But now with CMIP6, the situation is different. There are now large differences between the constrained projections and ‘model democracy’. For the historical period, the differences are there, but the the unweighted model mean does ok when compared to the observations:

notallmodels 1 - #NotAllModels
AR6 Fig SPM1b

However, they are only plotting the 5-95% envelope and at least one of the high ECS models (NCAR CESM2) used the historical trends as a tuning target. Despite that, it’s clear that the model spread is excessive in the post 1990 period. Were the raw CMIP6 data to be extended into the future – particularly for the higher emissions scenarios, the differences would be even starker. Thus for temperature projections, the authors (sensibly) effectively screen the models for coherence with observed temperatures (following Tokarska et al. (2020) and downweight models with ECS values outside the assessed range:

notallmodels 2 - #NotAllModels
AR6 Figure SPM 8a

The high (and low) ECS models to make a contribution in the maps associated with the impacts at specific Global Warming Levels (GWLs) of 1.5ºC, 2ºC and 4ºC (in figure SPM 5) so the useful information they contain is not lost.

How then should we talk about these models? In my opinion, describing the properties of the multi-model mean or generalizing about the models as a whole is not sensible. Claims such as those made recently that the CMIP6 ensemble ‘runs hot’ are very easily misconstrued to imply that all CMIP6 models have too high ECS values (or indeed all models in general), when really it is only a subset. Discussions of the mean CMIP6 sensitivity is, to my mind, pointless, not least because the ‘CMIP6 mean’ is based on a somewhat arbitrary selection of models that doesn’t take into account model independence nor the fact that CMIP6 itself is a moving target as more models are still being added to the database. And given that all the temperature projections in are constrained projections, the raw CMIP6 mean and its properties are simply irrelevant for any of the AR6 conclusions.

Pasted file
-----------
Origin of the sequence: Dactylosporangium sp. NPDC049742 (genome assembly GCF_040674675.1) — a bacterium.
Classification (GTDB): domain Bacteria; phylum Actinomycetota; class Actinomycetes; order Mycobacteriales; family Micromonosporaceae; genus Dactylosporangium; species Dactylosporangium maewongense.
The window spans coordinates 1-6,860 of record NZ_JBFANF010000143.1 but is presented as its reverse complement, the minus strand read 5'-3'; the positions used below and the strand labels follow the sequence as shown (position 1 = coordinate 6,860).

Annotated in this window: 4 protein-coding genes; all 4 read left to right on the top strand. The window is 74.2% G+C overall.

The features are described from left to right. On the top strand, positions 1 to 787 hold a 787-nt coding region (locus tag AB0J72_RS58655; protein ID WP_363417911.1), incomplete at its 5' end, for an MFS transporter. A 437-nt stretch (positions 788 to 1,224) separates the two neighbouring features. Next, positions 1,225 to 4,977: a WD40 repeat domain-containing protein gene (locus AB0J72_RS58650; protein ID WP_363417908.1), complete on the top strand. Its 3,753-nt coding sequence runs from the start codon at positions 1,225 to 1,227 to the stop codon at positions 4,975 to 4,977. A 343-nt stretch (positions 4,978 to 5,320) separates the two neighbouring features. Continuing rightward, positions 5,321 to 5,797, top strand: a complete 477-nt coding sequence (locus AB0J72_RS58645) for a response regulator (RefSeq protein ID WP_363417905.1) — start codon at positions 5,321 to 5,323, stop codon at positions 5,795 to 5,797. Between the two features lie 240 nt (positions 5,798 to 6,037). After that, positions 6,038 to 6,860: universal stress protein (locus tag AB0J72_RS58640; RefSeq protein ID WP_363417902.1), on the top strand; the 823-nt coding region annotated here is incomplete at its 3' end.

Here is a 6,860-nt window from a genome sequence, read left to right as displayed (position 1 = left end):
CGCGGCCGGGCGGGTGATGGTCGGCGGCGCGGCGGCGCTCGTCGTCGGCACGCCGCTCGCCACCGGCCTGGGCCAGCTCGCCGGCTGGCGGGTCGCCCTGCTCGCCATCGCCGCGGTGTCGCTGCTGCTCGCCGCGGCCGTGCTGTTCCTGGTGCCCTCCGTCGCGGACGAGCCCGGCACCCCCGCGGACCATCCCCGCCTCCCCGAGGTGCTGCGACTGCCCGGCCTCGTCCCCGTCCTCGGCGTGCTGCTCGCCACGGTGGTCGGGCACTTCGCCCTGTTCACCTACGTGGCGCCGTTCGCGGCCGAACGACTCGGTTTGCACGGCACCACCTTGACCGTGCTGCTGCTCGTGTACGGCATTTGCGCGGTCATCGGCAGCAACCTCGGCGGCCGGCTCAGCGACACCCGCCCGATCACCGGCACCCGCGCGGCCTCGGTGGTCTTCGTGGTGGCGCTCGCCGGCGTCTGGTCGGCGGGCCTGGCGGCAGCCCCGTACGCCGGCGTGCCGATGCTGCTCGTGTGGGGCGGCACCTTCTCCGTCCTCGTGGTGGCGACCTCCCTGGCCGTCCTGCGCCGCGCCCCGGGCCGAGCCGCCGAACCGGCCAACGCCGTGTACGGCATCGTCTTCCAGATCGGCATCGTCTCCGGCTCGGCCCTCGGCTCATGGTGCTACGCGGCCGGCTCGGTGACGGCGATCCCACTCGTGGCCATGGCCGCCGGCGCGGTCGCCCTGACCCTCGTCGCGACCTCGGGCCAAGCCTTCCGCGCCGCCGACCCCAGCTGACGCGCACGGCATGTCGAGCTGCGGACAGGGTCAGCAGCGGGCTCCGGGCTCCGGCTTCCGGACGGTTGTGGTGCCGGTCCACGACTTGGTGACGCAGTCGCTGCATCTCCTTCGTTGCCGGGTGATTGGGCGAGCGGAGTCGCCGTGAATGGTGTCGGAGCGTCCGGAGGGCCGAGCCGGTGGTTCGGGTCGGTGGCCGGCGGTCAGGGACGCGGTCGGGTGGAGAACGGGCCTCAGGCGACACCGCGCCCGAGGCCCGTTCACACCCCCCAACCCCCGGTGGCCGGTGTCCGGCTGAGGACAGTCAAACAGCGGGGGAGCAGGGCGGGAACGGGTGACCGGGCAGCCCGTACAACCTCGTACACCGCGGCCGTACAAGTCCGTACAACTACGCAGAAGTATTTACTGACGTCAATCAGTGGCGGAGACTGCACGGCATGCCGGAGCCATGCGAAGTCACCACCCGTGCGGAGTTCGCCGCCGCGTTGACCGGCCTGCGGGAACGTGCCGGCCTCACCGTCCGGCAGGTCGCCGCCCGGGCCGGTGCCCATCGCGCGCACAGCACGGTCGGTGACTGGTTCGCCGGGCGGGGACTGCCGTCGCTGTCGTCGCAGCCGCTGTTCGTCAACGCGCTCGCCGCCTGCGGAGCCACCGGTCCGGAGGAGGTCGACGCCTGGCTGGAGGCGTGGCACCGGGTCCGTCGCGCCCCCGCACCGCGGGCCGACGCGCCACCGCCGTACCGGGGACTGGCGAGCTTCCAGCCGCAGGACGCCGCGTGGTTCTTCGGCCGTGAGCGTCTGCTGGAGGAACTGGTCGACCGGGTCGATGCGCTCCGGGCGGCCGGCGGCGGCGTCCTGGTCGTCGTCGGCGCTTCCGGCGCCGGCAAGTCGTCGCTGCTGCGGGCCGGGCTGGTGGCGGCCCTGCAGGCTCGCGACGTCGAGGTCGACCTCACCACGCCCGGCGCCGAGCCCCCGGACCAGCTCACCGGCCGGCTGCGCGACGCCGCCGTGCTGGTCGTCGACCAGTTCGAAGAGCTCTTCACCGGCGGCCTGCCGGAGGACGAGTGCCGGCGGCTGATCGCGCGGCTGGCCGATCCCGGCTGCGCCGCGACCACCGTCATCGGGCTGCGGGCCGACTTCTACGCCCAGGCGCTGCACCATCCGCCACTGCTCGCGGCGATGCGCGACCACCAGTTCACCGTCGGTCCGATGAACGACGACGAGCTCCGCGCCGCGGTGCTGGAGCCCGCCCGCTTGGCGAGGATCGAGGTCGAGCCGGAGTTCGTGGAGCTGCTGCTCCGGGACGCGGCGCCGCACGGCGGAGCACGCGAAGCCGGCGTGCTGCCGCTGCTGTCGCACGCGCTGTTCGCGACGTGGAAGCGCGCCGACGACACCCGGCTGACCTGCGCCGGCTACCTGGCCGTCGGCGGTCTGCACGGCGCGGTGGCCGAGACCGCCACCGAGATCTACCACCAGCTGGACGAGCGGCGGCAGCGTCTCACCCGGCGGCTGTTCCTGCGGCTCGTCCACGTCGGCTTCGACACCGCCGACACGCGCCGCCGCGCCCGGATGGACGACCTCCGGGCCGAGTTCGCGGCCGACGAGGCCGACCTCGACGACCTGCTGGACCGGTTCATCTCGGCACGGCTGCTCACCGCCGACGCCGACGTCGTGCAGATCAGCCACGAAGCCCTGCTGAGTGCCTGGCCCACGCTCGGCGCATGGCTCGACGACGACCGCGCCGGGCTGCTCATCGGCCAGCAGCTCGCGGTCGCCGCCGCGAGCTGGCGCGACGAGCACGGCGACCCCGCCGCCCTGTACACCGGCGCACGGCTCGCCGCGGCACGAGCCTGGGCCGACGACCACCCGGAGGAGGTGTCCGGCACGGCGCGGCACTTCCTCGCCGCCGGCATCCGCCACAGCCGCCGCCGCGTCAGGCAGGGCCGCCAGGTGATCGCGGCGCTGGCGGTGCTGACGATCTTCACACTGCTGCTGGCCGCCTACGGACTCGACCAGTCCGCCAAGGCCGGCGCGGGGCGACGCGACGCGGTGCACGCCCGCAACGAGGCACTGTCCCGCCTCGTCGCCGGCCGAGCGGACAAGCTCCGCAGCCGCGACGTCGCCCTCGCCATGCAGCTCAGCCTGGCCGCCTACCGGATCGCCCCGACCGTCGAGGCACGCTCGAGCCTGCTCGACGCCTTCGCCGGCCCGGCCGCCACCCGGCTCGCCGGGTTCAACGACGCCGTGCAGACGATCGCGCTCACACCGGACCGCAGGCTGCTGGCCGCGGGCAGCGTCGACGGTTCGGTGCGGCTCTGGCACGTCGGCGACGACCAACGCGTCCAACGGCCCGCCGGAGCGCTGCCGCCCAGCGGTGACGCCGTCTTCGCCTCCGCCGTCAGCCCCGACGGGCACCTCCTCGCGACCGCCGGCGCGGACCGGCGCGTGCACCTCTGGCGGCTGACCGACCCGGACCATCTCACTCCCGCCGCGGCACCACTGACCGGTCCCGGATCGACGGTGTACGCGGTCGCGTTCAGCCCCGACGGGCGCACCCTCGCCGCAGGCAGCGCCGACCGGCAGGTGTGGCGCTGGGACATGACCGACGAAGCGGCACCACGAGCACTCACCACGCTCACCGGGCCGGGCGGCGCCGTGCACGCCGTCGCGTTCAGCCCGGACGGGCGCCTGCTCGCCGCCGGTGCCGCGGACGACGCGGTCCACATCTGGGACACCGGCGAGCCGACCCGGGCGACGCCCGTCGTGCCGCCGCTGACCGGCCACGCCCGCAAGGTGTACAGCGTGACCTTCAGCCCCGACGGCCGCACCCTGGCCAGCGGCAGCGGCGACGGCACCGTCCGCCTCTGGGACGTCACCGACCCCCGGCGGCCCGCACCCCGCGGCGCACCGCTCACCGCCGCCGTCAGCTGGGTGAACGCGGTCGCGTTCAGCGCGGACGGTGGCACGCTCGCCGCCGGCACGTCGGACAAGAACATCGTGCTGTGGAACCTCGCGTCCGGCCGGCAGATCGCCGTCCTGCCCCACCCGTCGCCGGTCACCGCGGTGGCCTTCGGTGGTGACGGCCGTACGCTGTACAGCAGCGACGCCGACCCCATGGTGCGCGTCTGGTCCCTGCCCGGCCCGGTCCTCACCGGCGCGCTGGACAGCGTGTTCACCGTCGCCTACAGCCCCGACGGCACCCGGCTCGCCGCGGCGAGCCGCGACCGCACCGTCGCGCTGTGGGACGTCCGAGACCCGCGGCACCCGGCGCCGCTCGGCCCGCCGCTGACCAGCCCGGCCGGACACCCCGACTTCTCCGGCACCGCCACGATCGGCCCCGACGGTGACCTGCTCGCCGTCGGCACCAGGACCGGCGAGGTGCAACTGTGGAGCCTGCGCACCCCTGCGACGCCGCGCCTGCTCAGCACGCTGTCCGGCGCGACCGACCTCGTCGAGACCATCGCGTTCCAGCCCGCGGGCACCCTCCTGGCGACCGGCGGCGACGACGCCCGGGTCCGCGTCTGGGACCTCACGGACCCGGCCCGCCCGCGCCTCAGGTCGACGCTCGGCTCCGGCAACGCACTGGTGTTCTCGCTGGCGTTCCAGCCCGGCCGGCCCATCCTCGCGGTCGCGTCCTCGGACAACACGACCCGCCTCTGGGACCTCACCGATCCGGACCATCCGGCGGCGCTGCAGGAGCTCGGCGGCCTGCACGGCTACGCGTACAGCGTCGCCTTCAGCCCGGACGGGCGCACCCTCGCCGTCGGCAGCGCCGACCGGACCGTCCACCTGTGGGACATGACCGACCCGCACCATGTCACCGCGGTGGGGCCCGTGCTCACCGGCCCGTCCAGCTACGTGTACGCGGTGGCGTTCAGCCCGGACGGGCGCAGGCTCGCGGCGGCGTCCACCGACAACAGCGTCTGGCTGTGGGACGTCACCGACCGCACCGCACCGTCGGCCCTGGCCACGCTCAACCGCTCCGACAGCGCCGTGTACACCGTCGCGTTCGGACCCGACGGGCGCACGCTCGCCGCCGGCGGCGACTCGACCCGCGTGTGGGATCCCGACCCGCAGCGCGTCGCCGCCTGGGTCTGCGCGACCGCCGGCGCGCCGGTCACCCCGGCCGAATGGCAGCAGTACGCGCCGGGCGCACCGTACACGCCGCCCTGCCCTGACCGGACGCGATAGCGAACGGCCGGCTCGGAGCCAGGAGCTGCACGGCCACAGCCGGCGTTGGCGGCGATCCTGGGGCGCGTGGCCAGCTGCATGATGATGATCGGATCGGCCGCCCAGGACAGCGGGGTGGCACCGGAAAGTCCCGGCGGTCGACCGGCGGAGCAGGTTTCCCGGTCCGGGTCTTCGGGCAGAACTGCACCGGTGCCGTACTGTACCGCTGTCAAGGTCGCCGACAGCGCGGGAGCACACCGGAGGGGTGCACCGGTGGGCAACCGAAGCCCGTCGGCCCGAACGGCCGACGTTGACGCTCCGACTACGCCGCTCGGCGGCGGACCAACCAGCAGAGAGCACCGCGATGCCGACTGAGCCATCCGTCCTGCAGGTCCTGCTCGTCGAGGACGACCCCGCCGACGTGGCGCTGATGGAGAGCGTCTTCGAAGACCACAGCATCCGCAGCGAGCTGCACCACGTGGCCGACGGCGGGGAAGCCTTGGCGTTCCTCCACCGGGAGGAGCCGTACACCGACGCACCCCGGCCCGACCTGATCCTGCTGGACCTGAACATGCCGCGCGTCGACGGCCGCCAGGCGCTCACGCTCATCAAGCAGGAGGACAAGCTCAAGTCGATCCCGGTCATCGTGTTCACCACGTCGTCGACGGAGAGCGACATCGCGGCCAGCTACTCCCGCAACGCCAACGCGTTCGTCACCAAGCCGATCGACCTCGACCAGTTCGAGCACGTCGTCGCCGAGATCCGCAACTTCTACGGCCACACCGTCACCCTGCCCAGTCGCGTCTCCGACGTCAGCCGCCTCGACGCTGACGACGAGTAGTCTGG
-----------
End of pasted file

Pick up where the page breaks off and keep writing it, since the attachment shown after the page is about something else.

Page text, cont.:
It is true that *some* models have high ECS beyond what can be reconciled with our understanding of change, and in those models the cloud feedback particularly in the Southern Oceans is more positive than previously. But it is not the case that all the CMIP6 models ‘run hot’, nor is true that the model projections in AR6 are affected by these high ECS values. We should therefore avoid giving that impression.

Many people have previously declared that ‘model democracy’ was flawed, but this is the report that has finally buried it.

References


  1. S.C. Sherwood, M.J. Webb, J.D. Annan, K.C. Armour, P.M. Forster, J.C. Hargreaves, G. Hegerl, S.A. Klein, K.D. Marvel, E.J. Rohling, M. Watanabe, T. Andrews, P. Braconnot, C.S. Bretherton, G.L. Foster, Z. Hausfather, A.S. Heydt, R. Knutti, T. Mauritsen, J.R. Norris, C. Proistosescu, M. Rugenstein, G.A. Schmidt, K.B. Tokarska, and M.D. Zelinka, “An Assessment of Earth’s Climate Sensitivity Using Multiple Lines of Evidence”, Reviews of Geophysics, vol. 58, 2020. http://dx.doi.org/10.1029/2019RG000678

  2. K.B. Tokarska, M.B. Stolpe, S. Sippel, E.M. Fischer, C.J. Smith, F. Lehner, and R. Knutti, “Past warming trend constrains future warming in CMIP6 models”, Science Advances, vol. 6, pp. eaaz9549, 2020. http://dx.doi.org/10.1126/sciadv.aaz9549

The post #NotAllModels first appeared on RealClimate.